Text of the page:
GFB News Magazine

GFB awards prizes to GA Jr. National Livestock Grand Champions

Posted on August 25, 2021 12:00 AM

Article & Photos by Jennifer Whittaker

The 31st Annual Georgia Junior National Livestock Show (GJNLS) grand champions didn’t win their titles by accident. The six winners have a combined 41 years of showing experience between them.

For the tenth year, Georgia Farm Bureau sponsored the cash prizes and coveted belt buckles for the species grand champions of the GJNLS held in February at the Georgia National Fairgrounds in Perry.

GFB President Tom McCall and GFB Field Services Associate Director Clay Talton traveled across Georgia May 24 through June 3 to personally present this year’s grand champion winners with their belt buckles and prize checks. McCall and Talton visited with the champions, their family members, and 4-H agents or FFA advisors who were able to attend receptions hosted by each champion’s county Farm Bureau office.

“Georgia Farm Bureau is proud to support the Georgia Junior Livestock Program,” said McCall. “We’re proud of the work these kids put into their animals with the day-to- day care of them. These livestock projects help prepare 4-Hers and FFA members for the responsibilities they’ll have as adults. We hope the positive experience they have showing livestock will make them want to pursue jobs in agriculture or to be farmers.”

About 1,560 Georgia 4-H and FFA members exhibited 2,534 animals at the 2021 GJNLS. Meet the six grand champions on the following pages. Visit www.gfb. ag/21gajrshowpics to see photos of the grand champions being recognized at their county receptions this spring.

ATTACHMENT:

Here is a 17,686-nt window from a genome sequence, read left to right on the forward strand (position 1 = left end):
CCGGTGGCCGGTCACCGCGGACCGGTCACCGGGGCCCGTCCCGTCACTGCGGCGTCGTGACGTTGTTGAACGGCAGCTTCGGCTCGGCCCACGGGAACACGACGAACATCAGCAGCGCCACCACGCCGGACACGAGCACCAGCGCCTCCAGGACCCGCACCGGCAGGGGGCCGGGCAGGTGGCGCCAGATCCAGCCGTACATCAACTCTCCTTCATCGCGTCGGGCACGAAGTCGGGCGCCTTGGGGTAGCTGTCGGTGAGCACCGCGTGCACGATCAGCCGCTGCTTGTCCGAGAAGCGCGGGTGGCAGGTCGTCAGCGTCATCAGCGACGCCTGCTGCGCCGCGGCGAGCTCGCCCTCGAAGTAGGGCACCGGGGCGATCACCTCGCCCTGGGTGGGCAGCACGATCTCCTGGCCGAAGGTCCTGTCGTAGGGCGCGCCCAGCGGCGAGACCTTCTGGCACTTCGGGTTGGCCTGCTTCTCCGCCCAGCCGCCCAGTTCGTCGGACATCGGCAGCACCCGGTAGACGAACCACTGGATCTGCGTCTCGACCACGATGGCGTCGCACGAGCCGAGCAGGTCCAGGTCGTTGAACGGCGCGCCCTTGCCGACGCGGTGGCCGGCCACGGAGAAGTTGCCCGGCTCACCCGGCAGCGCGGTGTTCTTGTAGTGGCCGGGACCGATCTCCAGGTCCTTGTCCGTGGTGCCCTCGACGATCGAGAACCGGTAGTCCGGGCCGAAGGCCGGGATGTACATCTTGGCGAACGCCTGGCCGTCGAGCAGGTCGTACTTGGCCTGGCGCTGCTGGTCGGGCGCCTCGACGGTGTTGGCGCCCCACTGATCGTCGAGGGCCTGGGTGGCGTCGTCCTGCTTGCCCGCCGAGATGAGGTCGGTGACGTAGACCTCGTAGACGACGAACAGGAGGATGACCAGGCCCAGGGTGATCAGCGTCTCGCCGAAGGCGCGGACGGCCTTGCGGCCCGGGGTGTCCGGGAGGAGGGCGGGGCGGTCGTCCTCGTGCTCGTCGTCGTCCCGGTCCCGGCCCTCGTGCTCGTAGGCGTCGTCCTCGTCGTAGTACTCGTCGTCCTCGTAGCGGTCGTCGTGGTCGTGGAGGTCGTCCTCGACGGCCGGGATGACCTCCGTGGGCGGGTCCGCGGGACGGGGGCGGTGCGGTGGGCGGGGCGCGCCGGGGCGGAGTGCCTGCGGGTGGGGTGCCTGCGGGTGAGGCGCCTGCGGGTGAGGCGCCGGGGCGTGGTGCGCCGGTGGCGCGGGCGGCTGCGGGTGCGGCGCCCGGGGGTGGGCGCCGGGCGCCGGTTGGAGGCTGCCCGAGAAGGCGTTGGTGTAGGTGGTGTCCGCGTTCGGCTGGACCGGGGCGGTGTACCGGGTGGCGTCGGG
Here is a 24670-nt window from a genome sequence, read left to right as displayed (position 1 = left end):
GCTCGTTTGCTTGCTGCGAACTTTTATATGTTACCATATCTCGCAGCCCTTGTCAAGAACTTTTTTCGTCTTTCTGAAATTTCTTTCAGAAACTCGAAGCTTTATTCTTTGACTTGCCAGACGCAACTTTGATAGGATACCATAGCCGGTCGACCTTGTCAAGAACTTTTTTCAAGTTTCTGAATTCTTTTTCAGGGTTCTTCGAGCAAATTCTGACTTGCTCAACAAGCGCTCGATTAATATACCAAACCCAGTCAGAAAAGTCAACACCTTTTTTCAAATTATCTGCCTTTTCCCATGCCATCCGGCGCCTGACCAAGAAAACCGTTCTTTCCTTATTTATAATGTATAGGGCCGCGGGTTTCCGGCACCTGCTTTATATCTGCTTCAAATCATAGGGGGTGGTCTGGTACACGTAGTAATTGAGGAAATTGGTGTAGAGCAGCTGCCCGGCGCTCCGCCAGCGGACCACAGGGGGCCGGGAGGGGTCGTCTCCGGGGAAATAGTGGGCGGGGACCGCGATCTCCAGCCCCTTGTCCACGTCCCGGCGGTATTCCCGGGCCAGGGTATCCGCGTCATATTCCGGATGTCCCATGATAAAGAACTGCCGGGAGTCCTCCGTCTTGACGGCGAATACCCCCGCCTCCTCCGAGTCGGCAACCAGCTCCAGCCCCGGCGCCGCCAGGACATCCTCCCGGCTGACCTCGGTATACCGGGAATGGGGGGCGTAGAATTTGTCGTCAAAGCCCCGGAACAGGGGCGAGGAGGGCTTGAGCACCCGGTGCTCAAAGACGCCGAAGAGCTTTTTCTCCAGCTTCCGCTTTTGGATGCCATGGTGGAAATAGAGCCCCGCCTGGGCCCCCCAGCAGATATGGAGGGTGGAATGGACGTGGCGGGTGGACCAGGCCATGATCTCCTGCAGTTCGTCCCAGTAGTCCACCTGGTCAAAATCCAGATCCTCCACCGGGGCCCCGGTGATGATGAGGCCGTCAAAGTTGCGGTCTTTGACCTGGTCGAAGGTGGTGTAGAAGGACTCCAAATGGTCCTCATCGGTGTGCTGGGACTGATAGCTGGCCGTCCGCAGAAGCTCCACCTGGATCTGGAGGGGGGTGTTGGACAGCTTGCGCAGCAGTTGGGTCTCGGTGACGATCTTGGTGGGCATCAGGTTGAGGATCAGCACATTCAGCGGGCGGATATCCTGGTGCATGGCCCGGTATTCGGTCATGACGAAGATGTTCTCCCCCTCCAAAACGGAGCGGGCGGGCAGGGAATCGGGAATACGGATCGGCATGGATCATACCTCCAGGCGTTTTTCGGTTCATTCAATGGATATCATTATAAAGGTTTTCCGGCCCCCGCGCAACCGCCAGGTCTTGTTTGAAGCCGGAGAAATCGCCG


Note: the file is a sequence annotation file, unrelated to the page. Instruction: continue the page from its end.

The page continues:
MARKET GILT: Makinley Duke

Calhoun County 4-Her Makinley Duke captured the $1,500 grand champion market gilt (young female) prize with a pig named Karma. The daughter of Kelli and Jackie Duke of Leary, Makinley has shown hogs for six years.

“I watched Charlotte’s Web, and I told my dad I wanted a pig,” Makinley said when asked how she started showing. “I’ve been working with Karma since around November. We have a long driveway, and I took her down and back up three times a day. I worked showmanship with her, too. She is very sassy. She loves to eat boots and brushes.”

Makinley was a sixth grader at Lee County Middle School when she won the award.



Angelica Smith was a sophomore at Houston County High School (HCHS) when she won the grand champion commercial dairy heifer prize of $1,500 with a red Holstein she called “Applejacks.” This was the second year Smith showed dairy cattle as a member of the HCHS FFA.

The daughter of Christopher and Janet Smith of Kathleen, Angelica was introduced to showing dairy cattle by her older sister, Aaliyah, who also showed dairy cows as an FFA member. Angelica said she began her FFA showing career in 8th grade showing pigs with her best friend, Karli Stallworth.

“We went into high school and they didn’t have pigs; they had dairy heifers we could show. So, that’s what we did,” Angelica said. “I averaged working with Applejacks an hour after school each day and two hours on Saturday and Sunday.”


BREEDING EWE: Gabrielle Ralston